343. Lack of Interest: The prohibition against lending with interest
Do not give him your money at interest… (Leviticus 25:37)
Neither money nor food may be loaned at interest. (Food would be like, “Lend me 12 eggs and I’ll give you back 13 tomorrow.”) While these are both the subject of the same mitzvah, they are stated separately in order to express God’s great dislike of the practice. Since the Torah restates the prohibition, it reiterates the matter, which should serve as a disincentive.
The reason for this mitzvah was stated way back in Mitzvah #68, the prohibition against participating in an interest-bearing loan as a witness or a guarantor: a loan is supposed to help our brother out. He needs money and we’re in a position to spot him temporarily. By charging interest, it takes the transaction from the realm of “helping a brother out” to “profiting from another’s misfortune.”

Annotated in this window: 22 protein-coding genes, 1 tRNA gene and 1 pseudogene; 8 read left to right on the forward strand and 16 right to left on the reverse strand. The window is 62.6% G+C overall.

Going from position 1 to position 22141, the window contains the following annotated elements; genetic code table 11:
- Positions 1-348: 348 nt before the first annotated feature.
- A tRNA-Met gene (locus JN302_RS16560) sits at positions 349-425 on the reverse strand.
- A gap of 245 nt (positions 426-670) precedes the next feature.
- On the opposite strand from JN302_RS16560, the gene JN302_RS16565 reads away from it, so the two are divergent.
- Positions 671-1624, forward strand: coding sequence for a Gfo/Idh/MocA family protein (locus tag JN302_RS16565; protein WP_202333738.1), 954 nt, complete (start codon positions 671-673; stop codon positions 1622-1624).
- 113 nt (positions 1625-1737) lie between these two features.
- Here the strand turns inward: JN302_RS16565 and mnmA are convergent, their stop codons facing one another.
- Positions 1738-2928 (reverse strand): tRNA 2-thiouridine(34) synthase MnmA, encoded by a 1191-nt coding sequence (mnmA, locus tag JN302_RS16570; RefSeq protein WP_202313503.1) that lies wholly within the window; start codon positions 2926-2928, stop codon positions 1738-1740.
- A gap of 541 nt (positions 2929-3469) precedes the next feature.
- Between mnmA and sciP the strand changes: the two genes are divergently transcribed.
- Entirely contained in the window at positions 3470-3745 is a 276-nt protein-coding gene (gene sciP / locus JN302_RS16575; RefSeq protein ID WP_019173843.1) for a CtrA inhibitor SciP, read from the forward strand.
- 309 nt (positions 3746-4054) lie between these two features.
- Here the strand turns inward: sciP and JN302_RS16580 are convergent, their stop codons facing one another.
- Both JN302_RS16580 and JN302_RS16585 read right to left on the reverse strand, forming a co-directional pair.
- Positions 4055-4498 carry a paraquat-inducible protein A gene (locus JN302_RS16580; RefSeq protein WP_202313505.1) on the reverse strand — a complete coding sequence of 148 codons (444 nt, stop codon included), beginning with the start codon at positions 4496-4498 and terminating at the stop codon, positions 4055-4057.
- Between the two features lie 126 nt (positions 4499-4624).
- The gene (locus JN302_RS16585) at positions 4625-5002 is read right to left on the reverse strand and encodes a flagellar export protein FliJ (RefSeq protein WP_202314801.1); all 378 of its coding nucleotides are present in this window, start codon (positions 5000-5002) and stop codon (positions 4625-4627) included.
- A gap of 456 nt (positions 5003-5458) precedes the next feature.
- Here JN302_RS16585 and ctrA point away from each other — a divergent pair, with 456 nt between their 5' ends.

Since this prohibition only applies to food and money, if you borrow someone’s car, it’s not interest to return it with more gas than it had when you received it. However, charging a lower amount if someone pays with cash instead of credit is a form of interest.
It is only prohibited to lend to other Jews at interest; one may charge interest when lending to non-Jews. This is because there is reciprocity in mitzvos. Since non-Jews are not commanded regarding interest, one may lend to them with interest and borrow from them at interest. Neither party has an inherently “upper hand” in the matter.
This mitzvah applies to everyone, at all times and in all places. It is discussed in the Talmud in the fifth chapter of tractate Baba Metzia, starting on page 60b. It is codified in Shulchan Aruch in Yoreh Deah 160. This mitzvah is #235 of the 365 negative mitzvos in the Rambam’s Sefer HaMitzvos and #54 of the 194 negative mitzvos that can be fulfilled today as listed in the Sefer HaMitzvos HaKatzar of the Chofetz Chaim.